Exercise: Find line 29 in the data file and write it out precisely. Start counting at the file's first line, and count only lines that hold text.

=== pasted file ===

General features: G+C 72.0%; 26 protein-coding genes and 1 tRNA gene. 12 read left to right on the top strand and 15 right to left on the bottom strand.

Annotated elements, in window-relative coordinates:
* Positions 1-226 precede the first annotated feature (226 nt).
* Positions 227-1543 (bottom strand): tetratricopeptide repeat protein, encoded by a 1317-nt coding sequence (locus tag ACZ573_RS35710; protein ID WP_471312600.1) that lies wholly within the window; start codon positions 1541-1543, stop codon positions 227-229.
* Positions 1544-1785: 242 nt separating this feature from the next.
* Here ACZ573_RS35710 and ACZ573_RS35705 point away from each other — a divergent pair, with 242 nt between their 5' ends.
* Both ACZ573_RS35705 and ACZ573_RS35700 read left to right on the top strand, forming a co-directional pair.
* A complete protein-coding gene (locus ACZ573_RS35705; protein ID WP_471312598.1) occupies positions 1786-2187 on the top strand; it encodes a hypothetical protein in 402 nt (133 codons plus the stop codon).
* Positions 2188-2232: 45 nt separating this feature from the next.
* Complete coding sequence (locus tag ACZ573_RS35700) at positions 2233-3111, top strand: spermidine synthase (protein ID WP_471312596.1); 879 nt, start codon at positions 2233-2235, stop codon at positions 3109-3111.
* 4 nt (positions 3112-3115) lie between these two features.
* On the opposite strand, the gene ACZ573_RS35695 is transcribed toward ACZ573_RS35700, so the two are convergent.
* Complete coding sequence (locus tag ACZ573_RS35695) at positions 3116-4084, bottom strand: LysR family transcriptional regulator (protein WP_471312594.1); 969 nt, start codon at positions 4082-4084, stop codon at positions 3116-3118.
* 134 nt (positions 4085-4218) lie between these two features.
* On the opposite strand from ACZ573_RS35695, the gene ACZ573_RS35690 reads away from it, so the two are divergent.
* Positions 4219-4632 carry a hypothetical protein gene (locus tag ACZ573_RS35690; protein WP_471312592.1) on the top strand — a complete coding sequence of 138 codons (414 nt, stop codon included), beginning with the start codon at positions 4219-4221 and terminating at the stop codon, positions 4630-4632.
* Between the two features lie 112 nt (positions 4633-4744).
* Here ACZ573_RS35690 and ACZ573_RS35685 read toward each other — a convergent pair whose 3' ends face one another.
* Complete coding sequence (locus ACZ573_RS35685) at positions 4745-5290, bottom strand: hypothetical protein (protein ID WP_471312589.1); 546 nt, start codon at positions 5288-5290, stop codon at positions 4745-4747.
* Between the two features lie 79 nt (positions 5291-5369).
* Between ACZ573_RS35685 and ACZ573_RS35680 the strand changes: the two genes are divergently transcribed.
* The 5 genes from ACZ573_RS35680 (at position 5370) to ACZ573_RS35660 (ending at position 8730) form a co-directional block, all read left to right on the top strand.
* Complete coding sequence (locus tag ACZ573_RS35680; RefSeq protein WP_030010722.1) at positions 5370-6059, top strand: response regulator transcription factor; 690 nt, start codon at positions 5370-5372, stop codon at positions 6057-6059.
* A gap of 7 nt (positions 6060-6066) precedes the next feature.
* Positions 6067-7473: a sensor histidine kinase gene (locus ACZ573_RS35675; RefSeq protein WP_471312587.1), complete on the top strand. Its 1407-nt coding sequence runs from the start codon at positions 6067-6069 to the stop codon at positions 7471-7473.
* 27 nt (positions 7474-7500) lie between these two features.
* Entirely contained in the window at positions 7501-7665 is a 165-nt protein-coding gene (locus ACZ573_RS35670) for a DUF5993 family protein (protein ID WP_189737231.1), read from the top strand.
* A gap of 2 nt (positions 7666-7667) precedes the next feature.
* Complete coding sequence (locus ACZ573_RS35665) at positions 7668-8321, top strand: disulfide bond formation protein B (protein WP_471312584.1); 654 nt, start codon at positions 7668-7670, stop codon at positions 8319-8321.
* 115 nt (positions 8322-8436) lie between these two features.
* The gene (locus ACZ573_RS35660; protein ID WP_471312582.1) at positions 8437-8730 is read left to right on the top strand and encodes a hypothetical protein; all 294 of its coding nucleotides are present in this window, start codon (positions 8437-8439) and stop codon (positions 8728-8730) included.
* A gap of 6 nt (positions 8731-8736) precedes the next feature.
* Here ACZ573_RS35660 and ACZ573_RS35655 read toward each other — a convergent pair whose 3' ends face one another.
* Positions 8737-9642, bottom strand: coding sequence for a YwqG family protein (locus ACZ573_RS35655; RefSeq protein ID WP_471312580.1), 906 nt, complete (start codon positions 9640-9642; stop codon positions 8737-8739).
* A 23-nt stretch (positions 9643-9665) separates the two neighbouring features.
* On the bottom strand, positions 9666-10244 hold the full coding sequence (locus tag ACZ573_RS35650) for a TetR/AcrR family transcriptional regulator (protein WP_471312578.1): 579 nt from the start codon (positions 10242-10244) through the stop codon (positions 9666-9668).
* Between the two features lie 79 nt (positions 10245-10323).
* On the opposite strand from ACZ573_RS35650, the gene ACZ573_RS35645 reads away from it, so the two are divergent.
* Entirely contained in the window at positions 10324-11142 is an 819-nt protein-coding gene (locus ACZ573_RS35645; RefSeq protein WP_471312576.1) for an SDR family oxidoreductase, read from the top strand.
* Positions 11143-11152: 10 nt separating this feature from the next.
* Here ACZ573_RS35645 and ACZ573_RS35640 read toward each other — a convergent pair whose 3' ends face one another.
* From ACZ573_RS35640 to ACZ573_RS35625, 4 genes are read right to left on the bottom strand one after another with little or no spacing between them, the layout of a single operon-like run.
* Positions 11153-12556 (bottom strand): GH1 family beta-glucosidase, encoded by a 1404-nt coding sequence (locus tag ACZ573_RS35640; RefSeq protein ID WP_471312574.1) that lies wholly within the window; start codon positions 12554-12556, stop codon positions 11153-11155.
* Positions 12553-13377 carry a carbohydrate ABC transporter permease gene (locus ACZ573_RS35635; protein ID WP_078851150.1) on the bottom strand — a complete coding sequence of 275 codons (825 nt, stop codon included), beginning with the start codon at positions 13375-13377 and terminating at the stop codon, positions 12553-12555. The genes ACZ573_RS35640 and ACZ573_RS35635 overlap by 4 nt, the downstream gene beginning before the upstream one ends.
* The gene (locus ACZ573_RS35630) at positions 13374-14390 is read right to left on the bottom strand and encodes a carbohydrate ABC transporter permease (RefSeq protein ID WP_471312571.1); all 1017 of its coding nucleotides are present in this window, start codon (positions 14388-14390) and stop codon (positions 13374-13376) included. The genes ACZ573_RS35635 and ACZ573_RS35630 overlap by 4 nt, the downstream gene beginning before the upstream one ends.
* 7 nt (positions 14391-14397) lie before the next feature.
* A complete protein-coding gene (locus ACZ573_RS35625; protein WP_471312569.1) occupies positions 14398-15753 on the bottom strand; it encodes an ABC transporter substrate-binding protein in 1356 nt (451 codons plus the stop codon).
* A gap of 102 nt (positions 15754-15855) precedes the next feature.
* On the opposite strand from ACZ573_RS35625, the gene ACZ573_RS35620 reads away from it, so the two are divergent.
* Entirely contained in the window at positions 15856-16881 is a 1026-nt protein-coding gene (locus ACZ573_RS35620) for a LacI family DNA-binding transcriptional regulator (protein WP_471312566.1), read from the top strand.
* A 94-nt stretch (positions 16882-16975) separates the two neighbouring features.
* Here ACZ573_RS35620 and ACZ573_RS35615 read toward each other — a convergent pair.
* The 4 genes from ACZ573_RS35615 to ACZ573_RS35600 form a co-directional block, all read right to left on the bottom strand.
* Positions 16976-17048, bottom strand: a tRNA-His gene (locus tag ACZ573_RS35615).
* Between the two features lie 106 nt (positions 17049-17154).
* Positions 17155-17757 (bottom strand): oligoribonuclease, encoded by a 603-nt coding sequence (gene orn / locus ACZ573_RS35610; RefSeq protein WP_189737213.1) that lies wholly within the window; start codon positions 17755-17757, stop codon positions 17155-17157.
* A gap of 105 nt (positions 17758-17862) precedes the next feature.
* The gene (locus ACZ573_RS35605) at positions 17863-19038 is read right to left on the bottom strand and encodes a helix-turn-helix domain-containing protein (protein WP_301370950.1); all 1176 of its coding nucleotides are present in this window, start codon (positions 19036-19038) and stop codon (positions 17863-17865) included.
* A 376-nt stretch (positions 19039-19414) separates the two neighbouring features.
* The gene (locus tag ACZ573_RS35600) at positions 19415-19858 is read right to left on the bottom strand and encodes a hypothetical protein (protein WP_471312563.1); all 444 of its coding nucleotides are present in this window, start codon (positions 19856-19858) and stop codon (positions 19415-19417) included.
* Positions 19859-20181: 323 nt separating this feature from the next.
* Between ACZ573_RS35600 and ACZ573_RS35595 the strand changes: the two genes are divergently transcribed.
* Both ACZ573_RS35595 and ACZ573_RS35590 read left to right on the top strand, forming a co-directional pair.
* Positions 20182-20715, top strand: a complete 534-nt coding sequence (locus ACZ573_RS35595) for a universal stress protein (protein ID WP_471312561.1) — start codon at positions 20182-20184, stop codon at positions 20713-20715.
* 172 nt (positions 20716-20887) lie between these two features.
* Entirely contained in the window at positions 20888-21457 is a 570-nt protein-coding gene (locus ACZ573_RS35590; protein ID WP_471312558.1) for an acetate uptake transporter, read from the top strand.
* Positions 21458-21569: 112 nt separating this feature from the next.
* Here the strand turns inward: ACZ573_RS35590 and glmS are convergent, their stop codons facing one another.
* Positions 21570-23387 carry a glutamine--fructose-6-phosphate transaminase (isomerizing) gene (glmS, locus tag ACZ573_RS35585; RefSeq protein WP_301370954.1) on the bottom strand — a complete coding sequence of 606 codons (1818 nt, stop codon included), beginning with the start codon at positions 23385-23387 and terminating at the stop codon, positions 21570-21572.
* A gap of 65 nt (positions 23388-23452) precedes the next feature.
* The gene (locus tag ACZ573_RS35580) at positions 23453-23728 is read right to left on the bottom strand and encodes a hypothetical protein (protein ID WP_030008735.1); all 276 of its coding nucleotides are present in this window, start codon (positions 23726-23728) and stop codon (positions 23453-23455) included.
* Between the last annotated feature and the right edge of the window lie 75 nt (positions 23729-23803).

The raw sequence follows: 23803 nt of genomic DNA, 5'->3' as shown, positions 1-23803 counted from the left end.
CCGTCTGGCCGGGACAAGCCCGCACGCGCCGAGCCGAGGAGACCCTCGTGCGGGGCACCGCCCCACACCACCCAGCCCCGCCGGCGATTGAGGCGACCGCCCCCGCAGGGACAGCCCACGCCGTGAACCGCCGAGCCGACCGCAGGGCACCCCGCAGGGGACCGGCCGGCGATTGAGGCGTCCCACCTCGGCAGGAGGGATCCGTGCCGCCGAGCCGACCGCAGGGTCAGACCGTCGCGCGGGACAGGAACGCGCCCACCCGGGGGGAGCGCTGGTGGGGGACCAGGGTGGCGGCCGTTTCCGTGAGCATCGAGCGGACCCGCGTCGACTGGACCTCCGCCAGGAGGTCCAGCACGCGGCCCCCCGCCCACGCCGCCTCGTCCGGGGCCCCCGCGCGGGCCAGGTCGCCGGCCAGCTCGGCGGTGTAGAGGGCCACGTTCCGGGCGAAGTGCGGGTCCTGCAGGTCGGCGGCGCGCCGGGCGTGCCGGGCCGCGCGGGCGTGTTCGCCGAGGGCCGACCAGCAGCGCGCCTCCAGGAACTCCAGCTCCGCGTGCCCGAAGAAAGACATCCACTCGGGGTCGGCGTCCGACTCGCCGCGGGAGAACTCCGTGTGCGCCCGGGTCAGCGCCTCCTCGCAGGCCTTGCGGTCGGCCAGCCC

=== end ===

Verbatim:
* Complete coding sequence (locus ACZ573_RS35665) at positions 7668-8321, top strand: disulfide bond formation protein B (protein WP_471312584.1); 654 nt, start codon at positions 7668-7670, stop codon at positions 8319-8321.